It’s the power of custom. Minhag.
            Then there is Yizkor.
            Three times a year, in Ashkenazic tradition, at the three festive holidays, and on Yom Kippur, we Jews come in larger numbers than usual to recall those whom we love, at Yizkor.
            What is this Yizkor which draws us in in such large numbers, so that on Yom Kippur, we are packed in probable violation of all safety regulations?
            The name comes from the first sentence of the prayer of remembrance for our dead, "Yizkor elohim"--May God remember..." It is properly called " Hazkarat neshamot", Memorial for the Souls. 
            Where is it from?
            We only know that in the time of the Maccabees and in later Rabbinic times, it was a custom to bring offerings or prayers on behalf of the dead, to atone for the sins of the deceased.
            Later on, it became the practice to pray on behalf of the dead on Shabbat. They would pray for the dead sinners, that after Shabbat's rest they not be returned to hell but be forgiven once and for all of their sins.( Midrash Tanhuma).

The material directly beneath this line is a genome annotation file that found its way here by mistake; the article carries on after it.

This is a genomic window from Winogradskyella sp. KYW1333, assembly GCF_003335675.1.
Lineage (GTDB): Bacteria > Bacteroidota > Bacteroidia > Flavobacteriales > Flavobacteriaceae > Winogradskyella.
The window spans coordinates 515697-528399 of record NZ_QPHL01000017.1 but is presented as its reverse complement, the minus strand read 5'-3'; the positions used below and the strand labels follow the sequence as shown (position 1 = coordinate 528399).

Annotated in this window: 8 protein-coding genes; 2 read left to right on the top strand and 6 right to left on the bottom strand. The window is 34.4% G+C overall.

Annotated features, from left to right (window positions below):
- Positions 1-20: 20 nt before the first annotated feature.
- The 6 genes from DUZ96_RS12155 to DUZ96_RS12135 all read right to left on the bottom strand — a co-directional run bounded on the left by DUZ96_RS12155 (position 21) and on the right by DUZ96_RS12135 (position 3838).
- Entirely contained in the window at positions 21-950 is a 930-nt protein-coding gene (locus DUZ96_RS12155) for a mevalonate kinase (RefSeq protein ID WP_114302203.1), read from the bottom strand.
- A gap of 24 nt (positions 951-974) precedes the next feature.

By the early middle ages, it had become accepted that such prayers were offered on festivals and on Yom Kippur and this was actually opposed by the great Rabbinic leaders of the day. It is what you do in life, not what someone else does for you when it’s too late, that counts before God, they insisted. They insisted and lost, as they lost on many other issues where custom overrode the law. Rabbis didn’t rule with force of police, after all; they could only persuade.
            It is an ironic example of a minhag brecht a din, custom overrides a law. By law, one may not mourn or display signs of mourning on Shabbat and the festivals, and by practice, one does not recite the El Maleh prayer in memory of the deceased on a Shabbat or festival, not even at a funeral during the mid-weeks of the Festivals for the act of mourning detracts from the joy of the festival. Yet look! Minhag brecht a din, the custom violates the law and we recite the prayer just when we are not allowed to recite it. The need to remember and ease the burden of memory is greater than the law itself.
            Yizkor ultimately became embedded in the Jewish psyche, however, by the reality of Jewish existence.